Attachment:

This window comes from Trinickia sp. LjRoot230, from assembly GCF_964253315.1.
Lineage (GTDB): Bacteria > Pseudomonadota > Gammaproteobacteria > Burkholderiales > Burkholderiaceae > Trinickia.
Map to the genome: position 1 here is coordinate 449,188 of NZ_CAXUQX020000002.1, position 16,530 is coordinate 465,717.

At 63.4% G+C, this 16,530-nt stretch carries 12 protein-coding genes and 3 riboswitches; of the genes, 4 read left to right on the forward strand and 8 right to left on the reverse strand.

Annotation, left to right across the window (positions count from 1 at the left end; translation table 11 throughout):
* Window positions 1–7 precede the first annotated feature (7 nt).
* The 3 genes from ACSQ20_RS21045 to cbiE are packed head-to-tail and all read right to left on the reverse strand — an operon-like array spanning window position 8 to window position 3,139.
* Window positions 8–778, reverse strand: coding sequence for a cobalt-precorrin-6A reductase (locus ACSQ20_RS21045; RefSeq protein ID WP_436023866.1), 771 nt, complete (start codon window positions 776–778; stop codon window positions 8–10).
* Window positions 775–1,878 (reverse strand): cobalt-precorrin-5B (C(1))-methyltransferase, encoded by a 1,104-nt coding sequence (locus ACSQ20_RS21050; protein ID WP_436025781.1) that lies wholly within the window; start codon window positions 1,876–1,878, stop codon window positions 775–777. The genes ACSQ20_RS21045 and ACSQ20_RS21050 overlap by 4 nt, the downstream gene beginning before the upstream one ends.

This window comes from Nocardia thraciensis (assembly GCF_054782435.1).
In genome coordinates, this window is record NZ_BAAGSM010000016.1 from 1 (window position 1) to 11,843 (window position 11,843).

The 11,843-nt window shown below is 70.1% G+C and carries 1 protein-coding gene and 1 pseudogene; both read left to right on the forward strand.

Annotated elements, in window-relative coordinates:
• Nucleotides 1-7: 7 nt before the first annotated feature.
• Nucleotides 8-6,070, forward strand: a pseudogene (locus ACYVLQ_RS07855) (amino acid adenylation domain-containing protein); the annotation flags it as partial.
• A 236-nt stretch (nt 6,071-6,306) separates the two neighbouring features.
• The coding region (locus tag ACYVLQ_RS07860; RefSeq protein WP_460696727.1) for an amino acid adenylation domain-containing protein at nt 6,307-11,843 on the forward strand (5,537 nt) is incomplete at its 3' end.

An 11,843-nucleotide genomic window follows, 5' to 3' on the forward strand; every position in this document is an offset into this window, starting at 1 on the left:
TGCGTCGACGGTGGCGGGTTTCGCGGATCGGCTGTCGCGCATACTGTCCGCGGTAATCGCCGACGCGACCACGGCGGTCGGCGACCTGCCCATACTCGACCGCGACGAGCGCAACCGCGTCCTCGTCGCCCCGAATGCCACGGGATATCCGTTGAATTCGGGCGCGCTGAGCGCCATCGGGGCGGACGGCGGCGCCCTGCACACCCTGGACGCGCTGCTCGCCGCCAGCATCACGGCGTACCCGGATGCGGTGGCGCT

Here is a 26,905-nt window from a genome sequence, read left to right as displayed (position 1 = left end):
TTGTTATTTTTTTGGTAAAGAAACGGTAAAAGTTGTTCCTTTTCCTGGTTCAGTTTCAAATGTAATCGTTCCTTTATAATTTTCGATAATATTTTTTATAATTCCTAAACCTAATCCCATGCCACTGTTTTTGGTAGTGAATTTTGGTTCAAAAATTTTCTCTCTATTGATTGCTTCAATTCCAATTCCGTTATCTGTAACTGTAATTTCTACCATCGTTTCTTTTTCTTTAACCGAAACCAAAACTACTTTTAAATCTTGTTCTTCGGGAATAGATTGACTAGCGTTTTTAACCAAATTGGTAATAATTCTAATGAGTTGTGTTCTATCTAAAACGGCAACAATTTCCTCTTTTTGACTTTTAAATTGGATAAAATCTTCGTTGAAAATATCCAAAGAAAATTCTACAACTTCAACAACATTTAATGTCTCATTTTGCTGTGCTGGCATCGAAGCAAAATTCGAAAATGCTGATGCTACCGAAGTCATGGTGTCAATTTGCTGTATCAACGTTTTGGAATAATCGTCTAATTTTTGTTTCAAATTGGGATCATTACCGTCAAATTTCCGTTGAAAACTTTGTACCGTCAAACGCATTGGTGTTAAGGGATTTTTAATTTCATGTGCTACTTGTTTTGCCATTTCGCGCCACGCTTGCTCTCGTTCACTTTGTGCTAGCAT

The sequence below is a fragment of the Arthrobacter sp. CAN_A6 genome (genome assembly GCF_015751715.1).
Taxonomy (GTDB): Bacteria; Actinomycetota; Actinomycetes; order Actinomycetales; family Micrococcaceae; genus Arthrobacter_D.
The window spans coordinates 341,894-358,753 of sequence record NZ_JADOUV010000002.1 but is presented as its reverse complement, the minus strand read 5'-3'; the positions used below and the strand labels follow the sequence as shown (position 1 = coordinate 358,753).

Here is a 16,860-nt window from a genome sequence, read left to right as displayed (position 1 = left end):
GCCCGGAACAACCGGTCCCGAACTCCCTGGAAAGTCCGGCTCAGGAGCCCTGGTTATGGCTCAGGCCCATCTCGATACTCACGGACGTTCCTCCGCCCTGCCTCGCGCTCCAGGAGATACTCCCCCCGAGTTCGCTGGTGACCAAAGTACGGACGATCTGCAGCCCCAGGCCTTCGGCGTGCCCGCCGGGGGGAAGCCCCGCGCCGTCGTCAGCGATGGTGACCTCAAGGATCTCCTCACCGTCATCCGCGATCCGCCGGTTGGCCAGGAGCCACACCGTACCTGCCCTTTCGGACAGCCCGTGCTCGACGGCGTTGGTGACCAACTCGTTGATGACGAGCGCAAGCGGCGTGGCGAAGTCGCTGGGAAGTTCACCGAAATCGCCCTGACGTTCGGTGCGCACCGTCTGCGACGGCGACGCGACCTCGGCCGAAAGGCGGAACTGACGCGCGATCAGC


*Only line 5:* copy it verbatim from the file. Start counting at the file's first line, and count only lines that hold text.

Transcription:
Annotation, left to right across the window (positions count from 1 at the left end; translation table 11 throughout):